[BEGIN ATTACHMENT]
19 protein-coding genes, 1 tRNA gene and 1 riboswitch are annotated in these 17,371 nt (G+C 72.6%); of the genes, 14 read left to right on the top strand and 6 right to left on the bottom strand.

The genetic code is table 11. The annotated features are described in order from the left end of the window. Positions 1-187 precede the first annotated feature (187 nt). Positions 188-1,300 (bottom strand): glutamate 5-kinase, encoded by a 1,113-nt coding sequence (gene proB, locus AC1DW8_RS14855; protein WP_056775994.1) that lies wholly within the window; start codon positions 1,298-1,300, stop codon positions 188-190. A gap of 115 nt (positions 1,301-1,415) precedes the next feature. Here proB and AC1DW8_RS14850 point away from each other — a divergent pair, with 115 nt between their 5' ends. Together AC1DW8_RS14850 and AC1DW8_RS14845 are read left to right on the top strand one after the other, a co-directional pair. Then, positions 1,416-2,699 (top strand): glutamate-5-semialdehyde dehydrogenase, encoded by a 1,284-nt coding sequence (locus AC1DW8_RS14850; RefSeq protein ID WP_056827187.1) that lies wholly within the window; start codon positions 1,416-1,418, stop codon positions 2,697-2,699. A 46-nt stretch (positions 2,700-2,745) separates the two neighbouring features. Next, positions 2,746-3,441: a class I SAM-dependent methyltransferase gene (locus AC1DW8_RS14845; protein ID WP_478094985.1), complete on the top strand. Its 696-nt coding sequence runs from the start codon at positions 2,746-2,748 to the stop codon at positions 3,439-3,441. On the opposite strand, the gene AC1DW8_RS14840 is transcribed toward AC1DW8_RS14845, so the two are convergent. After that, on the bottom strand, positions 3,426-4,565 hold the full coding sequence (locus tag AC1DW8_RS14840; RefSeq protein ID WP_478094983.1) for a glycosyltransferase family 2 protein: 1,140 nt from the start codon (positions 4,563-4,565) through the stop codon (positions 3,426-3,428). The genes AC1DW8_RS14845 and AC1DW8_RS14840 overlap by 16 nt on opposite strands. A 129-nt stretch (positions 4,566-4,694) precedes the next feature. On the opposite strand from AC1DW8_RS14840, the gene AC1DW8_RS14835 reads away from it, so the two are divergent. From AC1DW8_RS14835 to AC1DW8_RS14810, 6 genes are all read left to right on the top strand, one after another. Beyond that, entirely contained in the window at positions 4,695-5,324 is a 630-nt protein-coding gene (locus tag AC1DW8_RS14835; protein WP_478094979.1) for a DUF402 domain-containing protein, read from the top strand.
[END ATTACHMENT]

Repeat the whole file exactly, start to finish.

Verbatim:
19 protein-coding genes, 1 tRNA gene and 1 riboswitch are annotated in these 17,371 nt (G+C 72.6%); of the genes, 14 read left to right on the top strand and 6 right to left on the bottom strand.

The genetic code is table 11. The annotated features are described in order from the left end of the window. Positions 1-187 precede the first annotated feature (187 nt). Positions 188-1,300 (bottom strand): glutamate 5-kinase, encoded by a 1,113-nt coding sequence (gene proB, locus AC1DW8_RS14855; protein WP_056775994.1) that lies wholly within the window; start codon positions 1,298-1,300, stop codon positions 188-190. A gap of 115 nt (positions 1,301-1,415) precedes the next feature. Here proB and AC1DW8_RS14850 point away from each other — a divergent pair, with 115 nt between their 5' ends. Together AC1DW8_RS14850 and AC1DW8_RS14845 are read left to right on the top strand one after the other, a co-directional pair. Then, positions 1,416-2,699 (top strand): glutamate-5-semialdehyde dehydrogenase, encoded by a 1,284-nt coding sequence (locus AC1DW8_RS14850; RefSeq protein ID WP_056827187.1) that lies wholly within the window; start codon positions 1,416-1,418, stop codon positions 2,697-2,699. A 46-nt stretch (positions 2,700-2,745) separates the two neighbouring features. Next, positions 2,746-3,441: a class I SAM-dependent methyltransferase gene (locus AC1DW8_RS14845; protein ID WP_478094985.1), complete on the top strand. Its 696-nt coding sequence runs from the start codon at positions 2,746-2,748 to the stop codon at positions 3,439-3,441. On the opposite strand, the gene AC1DW8_RS14840 is transcribed toward AC1DW8_RS14845, so the two are convergent. After that, on the bottom strand, positions 3,426-4,565 hold the full coding sequence (locus tag AC1DW8_RS14840; RefSeq protein ID WP_478094983.1) for a glycosyltransferase family 2 protein: 1,140 nt from the start codon (positions 4,563-4,565) through the stop codon (positions 3,426-3,428). The genes AC1DW8_RS14845 and AC1DW8_RS14840 overlap by 16 nt on opposite strands. A 129-nt stretch (positions 4,566-4,694) precedes the next feature. On the opposite strand from AC1DW8_RS14840, the gene AC1DW8_RS14835 reads away from it, so the two are divergent. From AC1DW8_RS14835 to AC1DW8_RS14810, 6 genes are all read left to right on the top strand, one after another. Beyond that, entirely contained in the window at positions 4,695-5,324 is a 630-nt protein-coding gene (locus tag AC1DW8_RS14835; protein WP_478094979.1) for a DUF402 domain-containing protein, read from the top strand.